Wait. In the immediate aftermath of 9/11, news media thought over 10,000 people had died in the World Trade Center alone. The final number ended up being under 3,000. [This is not to belittle the attacks; it's to explain that the information coming out first isn't based on anything. The information you get later is fact.]

Hold off. If you're not sure if you can trust something, you probably can't. The only thing most reporters have that you don't is a list of contacts in the police and government and university structure. Don't share information you think might be wrong — if enough people do share it, it becomes "truthiness" instead of truth.

Don't embarrass anybody. If you call a reporter who reported some bad information an idiot (or something worse), you're going to get defensive babbling in return. If you point a reporter to a different source or give useful information, you'll get a thank you. You can either be a trusted source of good information, or a bully. Take your pick.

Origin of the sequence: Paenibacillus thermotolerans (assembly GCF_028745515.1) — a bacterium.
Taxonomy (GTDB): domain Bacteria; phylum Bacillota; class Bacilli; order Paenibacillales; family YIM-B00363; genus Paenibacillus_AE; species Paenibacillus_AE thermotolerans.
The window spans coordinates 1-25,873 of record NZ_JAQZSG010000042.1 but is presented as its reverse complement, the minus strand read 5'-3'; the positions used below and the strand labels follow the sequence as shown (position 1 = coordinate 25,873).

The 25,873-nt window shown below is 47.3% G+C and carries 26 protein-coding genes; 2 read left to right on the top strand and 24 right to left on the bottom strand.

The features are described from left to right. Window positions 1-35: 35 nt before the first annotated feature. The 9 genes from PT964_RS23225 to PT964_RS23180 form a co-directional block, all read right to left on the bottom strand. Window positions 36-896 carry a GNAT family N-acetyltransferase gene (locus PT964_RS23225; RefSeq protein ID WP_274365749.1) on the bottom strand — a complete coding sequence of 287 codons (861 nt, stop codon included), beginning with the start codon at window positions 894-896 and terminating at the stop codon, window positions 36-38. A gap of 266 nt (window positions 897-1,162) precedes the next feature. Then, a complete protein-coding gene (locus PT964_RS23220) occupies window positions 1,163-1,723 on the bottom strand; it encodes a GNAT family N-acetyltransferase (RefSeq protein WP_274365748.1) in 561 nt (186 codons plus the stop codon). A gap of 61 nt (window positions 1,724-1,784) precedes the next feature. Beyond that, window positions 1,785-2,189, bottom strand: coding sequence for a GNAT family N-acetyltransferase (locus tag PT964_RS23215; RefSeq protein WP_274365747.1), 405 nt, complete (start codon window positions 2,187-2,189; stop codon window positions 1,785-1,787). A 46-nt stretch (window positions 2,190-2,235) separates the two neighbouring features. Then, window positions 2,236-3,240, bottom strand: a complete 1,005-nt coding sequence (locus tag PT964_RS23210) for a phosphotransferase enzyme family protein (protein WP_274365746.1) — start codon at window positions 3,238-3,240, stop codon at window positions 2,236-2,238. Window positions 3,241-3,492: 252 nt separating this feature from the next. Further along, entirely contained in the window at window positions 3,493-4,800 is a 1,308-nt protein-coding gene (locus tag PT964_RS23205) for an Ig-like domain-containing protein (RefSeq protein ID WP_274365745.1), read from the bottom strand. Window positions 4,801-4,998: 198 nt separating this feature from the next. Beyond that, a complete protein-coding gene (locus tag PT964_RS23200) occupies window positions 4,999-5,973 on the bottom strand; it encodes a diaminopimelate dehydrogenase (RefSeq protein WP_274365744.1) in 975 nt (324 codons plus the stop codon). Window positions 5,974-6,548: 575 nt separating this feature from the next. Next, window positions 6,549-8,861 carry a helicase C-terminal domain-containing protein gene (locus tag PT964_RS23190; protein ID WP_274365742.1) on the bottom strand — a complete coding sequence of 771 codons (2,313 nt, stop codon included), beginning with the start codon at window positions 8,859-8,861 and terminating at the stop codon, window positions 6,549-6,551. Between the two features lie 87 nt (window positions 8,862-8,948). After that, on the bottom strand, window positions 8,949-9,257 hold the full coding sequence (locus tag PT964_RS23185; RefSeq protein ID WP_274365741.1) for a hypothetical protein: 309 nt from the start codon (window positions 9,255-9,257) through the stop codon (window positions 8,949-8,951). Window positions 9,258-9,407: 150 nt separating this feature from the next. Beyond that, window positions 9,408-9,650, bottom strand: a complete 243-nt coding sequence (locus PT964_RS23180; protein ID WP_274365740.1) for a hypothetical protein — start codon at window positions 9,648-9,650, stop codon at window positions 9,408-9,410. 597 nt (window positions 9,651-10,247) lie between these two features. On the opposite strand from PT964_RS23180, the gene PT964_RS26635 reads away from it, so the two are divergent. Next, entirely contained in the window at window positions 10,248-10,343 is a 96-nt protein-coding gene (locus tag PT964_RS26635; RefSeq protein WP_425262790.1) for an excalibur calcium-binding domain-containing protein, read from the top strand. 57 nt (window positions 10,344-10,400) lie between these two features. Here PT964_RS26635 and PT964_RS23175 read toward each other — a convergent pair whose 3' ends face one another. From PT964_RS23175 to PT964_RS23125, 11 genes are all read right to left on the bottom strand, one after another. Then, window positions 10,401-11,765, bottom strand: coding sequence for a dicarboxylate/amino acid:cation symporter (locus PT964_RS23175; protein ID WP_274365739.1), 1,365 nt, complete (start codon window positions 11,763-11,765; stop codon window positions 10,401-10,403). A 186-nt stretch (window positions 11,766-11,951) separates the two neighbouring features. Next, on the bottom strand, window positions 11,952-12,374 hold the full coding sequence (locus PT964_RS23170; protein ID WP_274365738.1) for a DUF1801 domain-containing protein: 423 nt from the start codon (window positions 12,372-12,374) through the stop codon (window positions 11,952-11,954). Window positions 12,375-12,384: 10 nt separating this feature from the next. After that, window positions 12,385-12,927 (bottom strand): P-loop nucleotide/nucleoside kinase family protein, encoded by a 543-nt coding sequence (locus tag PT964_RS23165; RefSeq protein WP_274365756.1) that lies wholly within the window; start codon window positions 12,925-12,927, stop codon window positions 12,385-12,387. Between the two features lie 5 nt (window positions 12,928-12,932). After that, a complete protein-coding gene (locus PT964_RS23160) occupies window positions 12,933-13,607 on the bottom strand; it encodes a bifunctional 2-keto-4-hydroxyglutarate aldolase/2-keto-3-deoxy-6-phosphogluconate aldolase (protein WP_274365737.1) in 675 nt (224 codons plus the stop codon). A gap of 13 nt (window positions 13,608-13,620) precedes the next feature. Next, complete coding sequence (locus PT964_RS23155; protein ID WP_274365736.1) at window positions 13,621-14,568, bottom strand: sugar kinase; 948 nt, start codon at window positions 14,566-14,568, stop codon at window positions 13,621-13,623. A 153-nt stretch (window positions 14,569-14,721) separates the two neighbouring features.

Diversify. It doesn't matter what your political leaning is. If you seek only sources you're likely to agree with (confirmation bias), you're going to receive an increasingly small amount of information. As an extension of this, don't discount something just because you find a bias you disagree with. We don't have to agree on gun control for me to accurately report that Ronald Reagan was both an actor and a president.

Stay skeptical. Just because it's published doesn't mean it isn't a load of crap — especially since news organizations everywhere are dumping editors and fact-checkers. Again, just don't be a jerk if you find some incorrect information.